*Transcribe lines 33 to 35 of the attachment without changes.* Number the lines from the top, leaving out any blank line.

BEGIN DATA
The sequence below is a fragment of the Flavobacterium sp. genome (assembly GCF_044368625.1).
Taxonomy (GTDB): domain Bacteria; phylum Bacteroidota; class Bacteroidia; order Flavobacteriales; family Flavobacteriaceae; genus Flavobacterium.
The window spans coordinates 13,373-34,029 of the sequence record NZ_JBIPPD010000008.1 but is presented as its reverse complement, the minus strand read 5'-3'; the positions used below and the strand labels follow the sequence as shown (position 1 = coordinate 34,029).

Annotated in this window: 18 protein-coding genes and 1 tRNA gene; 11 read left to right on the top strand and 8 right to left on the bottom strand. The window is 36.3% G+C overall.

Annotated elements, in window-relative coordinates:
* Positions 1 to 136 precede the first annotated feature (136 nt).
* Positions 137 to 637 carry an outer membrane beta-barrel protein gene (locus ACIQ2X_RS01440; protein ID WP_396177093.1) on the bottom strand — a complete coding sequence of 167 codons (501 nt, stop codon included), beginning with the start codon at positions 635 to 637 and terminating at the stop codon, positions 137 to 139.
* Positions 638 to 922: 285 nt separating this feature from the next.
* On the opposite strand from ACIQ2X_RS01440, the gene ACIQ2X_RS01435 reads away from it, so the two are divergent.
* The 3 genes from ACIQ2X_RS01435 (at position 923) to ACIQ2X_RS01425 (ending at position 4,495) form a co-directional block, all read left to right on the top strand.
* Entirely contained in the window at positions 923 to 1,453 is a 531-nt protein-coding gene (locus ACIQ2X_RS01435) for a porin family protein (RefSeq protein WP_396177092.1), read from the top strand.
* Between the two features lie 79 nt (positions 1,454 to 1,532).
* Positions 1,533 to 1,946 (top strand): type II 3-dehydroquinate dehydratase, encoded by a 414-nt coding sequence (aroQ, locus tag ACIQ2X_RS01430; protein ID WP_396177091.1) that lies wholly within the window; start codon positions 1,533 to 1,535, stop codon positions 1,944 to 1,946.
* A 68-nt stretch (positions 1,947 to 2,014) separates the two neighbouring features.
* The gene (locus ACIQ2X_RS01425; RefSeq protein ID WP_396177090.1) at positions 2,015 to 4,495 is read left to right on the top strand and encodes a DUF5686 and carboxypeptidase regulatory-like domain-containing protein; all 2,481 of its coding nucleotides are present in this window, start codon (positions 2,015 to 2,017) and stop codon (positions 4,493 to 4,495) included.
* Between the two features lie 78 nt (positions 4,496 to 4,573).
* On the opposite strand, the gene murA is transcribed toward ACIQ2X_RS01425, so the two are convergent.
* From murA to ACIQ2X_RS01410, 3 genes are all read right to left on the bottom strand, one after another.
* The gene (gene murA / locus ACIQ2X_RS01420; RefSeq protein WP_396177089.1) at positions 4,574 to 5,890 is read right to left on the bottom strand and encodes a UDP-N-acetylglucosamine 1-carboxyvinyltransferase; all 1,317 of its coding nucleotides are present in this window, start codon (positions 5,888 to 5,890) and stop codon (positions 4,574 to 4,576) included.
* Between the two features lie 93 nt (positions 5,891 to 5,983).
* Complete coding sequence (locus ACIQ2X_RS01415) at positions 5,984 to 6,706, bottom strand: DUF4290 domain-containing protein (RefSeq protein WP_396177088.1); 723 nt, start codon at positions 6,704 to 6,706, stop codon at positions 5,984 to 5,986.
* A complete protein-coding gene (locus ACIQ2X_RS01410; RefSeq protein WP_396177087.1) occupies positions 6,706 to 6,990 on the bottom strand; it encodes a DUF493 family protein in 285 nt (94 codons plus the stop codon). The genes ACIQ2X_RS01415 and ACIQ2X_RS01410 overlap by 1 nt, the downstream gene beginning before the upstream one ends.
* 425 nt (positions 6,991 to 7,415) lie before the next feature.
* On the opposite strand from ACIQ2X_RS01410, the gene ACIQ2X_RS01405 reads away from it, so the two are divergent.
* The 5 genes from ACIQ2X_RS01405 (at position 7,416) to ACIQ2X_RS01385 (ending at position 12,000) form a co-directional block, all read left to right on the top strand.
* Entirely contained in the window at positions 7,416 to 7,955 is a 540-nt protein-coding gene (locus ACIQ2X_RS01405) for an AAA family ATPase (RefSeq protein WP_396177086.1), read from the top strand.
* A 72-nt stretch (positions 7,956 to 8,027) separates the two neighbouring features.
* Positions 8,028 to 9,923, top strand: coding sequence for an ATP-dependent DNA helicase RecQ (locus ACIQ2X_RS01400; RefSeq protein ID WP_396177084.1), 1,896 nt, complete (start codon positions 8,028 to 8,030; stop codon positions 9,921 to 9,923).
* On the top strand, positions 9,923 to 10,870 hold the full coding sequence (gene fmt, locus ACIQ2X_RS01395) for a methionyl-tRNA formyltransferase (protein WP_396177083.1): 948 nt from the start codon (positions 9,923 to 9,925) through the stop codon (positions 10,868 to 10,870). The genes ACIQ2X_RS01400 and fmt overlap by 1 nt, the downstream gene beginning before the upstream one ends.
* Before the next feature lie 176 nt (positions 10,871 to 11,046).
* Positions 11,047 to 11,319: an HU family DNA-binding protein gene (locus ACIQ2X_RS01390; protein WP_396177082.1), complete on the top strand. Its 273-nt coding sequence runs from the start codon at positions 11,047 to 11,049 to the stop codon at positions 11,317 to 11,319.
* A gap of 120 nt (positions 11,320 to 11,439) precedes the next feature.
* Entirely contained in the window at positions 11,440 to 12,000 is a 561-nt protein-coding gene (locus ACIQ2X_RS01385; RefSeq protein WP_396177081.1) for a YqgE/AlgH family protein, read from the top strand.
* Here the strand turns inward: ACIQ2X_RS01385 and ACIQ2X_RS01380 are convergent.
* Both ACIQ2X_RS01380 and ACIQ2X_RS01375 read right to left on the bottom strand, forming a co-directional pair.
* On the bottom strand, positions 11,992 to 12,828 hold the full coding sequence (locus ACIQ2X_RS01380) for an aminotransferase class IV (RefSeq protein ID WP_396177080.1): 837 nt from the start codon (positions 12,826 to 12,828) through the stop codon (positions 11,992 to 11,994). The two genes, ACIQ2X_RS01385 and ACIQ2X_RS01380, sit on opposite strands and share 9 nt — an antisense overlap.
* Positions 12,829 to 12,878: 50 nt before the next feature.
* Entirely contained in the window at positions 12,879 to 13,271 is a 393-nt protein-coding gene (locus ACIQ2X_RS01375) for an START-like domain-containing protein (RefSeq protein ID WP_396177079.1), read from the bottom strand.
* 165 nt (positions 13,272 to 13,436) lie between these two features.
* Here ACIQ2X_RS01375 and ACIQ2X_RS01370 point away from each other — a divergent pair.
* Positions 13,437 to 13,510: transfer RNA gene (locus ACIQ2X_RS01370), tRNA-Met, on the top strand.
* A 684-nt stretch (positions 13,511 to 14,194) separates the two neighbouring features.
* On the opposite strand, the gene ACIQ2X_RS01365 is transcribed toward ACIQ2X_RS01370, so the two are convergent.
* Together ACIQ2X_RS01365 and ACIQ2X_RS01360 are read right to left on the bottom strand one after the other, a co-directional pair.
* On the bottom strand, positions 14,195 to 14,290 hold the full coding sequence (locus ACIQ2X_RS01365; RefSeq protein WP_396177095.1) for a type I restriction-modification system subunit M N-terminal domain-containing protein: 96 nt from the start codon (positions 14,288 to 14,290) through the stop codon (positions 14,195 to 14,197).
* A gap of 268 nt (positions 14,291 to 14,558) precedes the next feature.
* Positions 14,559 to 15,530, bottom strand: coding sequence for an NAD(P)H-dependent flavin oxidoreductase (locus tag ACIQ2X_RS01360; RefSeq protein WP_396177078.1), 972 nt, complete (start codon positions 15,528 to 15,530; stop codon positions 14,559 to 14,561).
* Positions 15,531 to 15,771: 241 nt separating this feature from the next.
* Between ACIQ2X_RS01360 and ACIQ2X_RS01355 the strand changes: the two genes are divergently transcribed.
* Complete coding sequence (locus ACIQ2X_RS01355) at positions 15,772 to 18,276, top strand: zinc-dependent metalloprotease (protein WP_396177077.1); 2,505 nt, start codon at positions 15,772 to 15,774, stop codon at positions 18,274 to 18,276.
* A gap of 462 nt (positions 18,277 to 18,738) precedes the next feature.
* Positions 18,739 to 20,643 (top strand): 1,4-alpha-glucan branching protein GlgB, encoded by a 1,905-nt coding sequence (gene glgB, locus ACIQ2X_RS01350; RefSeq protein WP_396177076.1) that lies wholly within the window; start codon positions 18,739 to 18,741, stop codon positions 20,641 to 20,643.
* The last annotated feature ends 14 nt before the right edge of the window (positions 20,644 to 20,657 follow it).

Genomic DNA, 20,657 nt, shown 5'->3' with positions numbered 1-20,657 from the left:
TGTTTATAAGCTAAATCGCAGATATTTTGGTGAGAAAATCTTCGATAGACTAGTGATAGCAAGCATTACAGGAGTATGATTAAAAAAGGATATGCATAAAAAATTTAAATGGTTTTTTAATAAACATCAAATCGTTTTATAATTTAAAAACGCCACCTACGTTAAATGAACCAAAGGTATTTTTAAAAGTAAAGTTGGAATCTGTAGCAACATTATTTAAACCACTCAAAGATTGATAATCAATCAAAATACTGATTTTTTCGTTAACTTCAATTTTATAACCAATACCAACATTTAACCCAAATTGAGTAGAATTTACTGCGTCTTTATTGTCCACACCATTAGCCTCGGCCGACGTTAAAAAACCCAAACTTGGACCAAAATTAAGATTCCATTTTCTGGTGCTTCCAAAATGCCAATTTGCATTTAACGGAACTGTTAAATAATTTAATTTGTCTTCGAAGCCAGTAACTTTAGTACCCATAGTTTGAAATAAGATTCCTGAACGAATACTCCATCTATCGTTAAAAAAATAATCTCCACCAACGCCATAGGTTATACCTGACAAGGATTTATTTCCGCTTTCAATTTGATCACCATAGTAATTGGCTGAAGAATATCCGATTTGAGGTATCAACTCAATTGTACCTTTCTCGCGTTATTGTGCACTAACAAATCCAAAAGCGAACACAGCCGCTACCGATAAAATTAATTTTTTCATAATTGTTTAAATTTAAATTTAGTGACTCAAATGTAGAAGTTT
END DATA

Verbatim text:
* Entirely contained in the window at positions 11,440 to 12,000 is a 561-nt protein-coding gene (locus ACIQ2X_RS01385; RefSeq protein WP_396177081.1) for a YqgE/AlgH family protein, read from the top strand.
* Here the strand turns inward: ACIQ2X_RS01385 and ACIQ2X_RS01380 are convergent.
* Both ACIQ2X_RS01380 and ACIQ2X_RS01375 read right to left on the bottom strand, forming a co-directional pair.